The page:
Or this paper, you will be engaging in a short oral history project involving data collection, analysis and presentation.

For this paper, you will be engaging in a short oral history project involving data collection, analysis and presentation. Each student will choose a particular event between 1945 and 1995 that is particularly memorable. You must



a) Define the event

b) Find individuals living during the period who remember the event

c) Determine what questions should be asked of those individuals about the event

d) Pool the data and questions about the event collected and present it in a short analytical report using outside sources.



You should interview no fewer than two people about the event, and you should attempt to have your subjects be as diverse as possible. I will leave the choice of subjects up to you.

Interviews need not be in person, and can be done over email, phone, etc. Follow-up interviews may be necessary to clarify certain points raised in the initial interview, and which come up during creation of the paper.

The questions need not be complex, but each interviewer must have a historical knowledge of the event such that they know how to talk about the event, they know how to listen to the subject concerning the event, and perhaps know how to respond with follow-up questions that may not be on the groups prepared list of questions.

Older subjects are particularly preferred, i.e. grandparents, because their knowledge is more in danger of being lost.



Examples of events:

JFK Assassination

RFK Assassination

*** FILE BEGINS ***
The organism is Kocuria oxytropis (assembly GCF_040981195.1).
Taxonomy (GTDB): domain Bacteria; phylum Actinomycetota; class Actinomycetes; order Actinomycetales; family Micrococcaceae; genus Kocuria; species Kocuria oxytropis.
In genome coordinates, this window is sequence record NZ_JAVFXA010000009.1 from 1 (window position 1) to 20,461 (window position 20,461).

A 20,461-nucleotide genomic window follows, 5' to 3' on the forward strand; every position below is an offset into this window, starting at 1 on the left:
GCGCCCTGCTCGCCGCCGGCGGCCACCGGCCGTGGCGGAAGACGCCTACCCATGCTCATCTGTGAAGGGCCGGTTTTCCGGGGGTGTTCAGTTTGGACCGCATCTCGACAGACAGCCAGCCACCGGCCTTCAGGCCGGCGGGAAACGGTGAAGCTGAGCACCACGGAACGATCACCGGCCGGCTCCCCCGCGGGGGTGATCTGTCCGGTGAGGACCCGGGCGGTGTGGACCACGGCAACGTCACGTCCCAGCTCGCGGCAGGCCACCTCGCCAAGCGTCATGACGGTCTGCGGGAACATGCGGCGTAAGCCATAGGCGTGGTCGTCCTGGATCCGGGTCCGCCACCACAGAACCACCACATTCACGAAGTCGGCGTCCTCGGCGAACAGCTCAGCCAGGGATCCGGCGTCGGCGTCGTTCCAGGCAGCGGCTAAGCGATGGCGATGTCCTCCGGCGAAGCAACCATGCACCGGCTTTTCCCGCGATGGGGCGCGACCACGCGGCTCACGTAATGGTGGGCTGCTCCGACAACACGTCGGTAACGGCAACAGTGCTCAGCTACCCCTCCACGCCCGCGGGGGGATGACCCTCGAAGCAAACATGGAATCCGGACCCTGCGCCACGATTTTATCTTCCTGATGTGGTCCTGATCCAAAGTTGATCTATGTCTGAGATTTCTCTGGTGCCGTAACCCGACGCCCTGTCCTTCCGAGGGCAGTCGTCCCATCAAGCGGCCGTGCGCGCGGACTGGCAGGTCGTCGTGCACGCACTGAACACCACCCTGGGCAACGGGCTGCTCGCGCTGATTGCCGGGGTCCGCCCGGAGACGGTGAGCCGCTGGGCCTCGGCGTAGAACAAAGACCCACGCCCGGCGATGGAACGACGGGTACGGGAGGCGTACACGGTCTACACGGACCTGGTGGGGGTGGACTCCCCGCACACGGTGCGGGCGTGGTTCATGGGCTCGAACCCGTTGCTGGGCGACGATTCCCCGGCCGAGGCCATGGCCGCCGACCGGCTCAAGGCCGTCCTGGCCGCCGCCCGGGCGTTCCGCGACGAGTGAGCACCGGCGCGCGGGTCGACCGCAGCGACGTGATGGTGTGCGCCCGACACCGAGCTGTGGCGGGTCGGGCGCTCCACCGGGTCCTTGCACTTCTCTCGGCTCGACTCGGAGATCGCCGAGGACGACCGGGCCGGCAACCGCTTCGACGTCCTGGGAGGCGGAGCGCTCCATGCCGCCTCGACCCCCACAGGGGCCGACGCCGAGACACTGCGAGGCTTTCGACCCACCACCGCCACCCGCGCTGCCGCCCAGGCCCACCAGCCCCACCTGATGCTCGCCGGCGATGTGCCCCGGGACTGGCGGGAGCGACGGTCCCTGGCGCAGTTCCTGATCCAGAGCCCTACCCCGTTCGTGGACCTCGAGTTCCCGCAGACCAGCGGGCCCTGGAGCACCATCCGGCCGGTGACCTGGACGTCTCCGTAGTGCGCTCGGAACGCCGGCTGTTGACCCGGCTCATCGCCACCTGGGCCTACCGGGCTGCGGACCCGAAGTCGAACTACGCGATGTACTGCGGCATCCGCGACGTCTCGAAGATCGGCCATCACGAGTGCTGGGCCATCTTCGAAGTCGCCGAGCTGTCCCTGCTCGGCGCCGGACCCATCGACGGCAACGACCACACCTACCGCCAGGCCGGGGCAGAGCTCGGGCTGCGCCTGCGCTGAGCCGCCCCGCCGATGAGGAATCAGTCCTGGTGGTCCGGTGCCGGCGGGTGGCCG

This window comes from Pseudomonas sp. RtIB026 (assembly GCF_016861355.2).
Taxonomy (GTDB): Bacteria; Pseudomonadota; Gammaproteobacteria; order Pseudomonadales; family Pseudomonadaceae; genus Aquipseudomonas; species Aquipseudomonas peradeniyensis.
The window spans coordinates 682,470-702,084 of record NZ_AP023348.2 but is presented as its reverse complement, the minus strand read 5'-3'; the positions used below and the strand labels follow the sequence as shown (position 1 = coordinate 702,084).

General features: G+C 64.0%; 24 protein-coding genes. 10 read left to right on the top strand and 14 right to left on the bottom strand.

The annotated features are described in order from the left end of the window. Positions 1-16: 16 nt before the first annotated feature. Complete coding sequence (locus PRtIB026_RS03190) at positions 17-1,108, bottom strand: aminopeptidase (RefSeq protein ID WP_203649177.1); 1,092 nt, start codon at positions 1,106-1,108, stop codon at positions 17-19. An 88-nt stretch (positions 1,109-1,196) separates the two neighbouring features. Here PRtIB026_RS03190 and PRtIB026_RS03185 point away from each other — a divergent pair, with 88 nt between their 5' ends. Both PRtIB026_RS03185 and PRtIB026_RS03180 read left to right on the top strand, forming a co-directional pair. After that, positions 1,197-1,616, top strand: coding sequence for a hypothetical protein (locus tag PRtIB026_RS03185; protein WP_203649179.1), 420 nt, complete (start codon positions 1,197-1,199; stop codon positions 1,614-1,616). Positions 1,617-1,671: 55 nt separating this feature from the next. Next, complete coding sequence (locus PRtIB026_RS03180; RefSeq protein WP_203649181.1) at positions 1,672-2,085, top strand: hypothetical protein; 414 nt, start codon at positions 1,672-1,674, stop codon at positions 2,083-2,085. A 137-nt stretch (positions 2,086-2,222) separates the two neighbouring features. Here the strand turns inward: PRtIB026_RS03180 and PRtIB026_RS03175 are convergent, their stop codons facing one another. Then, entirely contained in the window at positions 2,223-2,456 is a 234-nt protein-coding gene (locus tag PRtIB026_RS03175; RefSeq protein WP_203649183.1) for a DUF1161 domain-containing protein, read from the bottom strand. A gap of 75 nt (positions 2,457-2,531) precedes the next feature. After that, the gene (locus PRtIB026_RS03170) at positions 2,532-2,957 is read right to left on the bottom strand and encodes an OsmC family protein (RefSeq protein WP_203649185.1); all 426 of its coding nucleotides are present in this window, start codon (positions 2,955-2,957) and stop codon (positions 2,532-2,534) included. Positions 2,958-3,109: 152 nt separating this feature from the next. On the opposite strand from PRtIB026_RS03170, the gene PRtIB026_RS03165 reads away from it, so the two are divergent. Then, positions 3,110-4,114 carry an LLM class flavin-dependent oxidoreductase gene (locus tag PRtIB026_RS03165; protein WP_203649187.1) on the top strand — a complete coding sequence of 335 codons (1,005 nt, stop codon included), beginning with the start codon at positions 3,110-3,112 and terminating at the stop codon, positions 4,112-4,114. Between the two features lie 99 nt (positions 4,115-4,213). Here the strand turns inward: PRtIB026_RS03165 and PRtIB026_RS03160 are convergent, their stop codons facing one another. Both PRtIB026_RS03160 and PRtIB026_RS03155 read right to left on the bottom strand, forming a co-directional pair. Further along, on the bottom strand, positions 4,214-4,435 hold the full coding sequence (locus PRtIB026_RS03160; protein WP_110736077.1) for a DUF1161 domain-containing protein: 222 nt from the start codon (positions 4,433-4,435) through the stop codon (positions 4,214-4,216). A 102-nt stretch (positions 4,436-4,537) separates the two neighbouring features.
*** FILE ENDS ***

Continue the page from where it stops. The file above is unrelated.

Launching of Sputnik

Landing of men on the moon

Cuban Missile Crisis

Presidential elections (1968, in particular, was memorable)

Energy Crisis of the 1970s

Watergate Scandal

Riots (Watts, post-Rodney King verdict, etc.)



There are several other events one can choose from but remember that smaller events might not be remembered by everyone. Choose big, resonant, important events. Almost everyone will remember the JFK assassination. Many will remember Watergate, but they will probably only remember scattered events from the scandal a so one should adjust their questioning accordingly. For example, an interviewer could ask, What events do you remember from Watergate?as one of the questions.

Your paper should consist of three main components. The first two need only be in list format. You should include in your report

1) a list of the prepared questions asked,

2) a list of those interviewed, and most importantly

3) a report analyzing the answers to these questions and any follow-up questions.

Your paper should also use outside sources (secondary sources are fine) to describe the event itself and to help analyze the particular perspective your subjects bring to the event. For instance, if you interview your mother about the Kennedy assassination, and she worked in an office at the time, you might want to find out how working women viewed Kennedy at the time. This can help shed light on your motheras reaction, and on the reaction of middle-class working women in the 1960s in general. This is only one example among an infinite number of examples.